And now there's a book: Hyperbole and a Half: Unfortunate Situations, Flawed Coping Mechanisms, Mayhem, and Other Things That Happened, by Allie Brosh. Yay!
So I bought it for my other half at Christmas. (Am I the hyperbole, and is he the half? Are we together a hyperbole, and the child is a half? Half what?)
It's a tradition that I get him a graphic novel at Christmas (I wonder if he realizes that), and this year I thought the book should be funny, and this book is very funny, even though in tackling depression as a subject it's no less serious than the memoirs, journalistic experiences, and apocalyptic dystopias I've gotten for him in the past.
But I don't think he likes it. I can't tell if it hits too close to home to be funny or if it's too foreign to strike a chord. Maybe because he's not really a dog person (though, nor am I). After thumbing though it he told me, "It's very female."
I really don't know what to make of his comment. I don't know what to make of him. (Do you?)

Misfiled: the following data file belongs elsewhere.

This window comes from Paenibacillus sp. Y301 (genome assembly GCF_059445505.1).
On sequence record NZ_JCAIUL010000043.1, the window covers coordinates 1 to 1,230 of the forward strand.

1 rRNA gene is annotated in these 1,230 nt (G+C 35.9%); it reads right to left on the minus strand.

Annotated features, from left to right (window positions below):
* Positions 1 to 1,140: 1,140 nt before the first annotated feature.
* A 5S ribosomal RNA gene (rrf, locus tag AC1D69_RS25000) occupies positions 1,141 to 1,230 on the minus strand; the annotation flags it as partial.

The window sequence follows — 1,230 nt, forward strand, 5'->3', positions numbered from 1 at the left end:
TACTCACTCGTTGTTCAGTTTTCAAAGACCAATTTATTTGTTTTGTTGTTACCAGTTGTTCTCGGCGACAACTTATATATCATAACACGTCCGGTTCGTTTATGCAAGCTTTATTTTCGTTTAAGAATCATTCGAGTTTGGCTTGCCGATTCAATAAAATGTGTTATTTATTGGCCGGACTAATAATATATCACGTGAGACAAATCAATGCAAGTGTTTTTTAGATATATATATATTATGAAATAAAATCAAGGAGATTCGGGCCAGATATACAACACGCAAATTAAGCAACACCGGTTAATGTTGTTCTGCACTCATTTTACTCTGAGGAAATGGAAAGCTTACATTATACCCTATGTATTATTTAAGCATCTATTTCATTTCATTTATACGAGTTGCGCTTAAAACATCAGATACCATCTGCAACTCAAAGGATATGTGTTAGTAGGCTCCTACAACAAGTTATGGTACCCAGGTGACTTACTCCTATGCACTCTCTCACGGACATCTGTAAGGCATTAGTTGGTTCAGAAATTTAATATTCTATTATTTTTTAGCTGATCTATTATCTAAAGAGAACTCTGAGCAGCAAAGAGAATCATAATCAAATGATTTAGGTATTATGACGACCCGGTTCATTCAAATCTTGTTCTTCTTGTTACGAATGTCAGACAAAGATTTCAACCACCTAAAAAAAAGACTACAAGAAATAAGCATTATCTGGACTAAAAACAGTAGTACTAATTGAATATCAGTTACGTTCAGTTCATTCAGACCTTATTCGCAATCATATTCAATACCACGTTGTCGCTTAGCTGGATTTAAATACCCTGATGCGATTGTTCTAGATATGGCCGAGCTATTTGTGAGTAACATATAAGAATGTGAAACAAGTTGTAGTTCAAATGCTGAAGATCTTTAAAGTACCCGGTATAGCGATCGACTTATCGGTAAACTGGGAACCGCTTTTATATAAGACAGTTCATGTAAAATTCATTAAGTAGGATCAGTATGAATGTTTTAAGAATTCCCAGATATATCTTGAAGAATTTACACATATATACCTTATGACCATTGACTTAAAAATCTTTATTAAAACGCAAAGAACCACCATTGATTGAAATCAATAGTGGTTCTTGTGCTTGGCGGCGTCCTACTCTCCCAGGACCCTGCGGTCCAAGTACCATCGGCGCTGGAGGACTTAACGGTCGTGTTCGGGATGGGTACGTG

Anyway, I whiled away an afternoon with this book. It was far more enjoyable than vacuuming or doing laundry.
Most people can motivate themselves to do things simply by knowing that those things need to be done. But not me. For me, motivation is this horrible, scary game where I try to make myself do something while I actively avoid doing it. If I win, I have to do something I don't want to do. If I lose, I'm one step closer to ruining my entire life. And I never know whether I'm going to win or lose until the last second.It's funny (did I say that already?), and sweet. And it all sounds very genuine and sincere. And it reminds me of my own childhood, even though Allie's anecdotes are nothing like anything that happened to me as a child.
Interview. "Good comedy has a lot in common with good horror."
The making of Hyperbole and a Half — in pictures.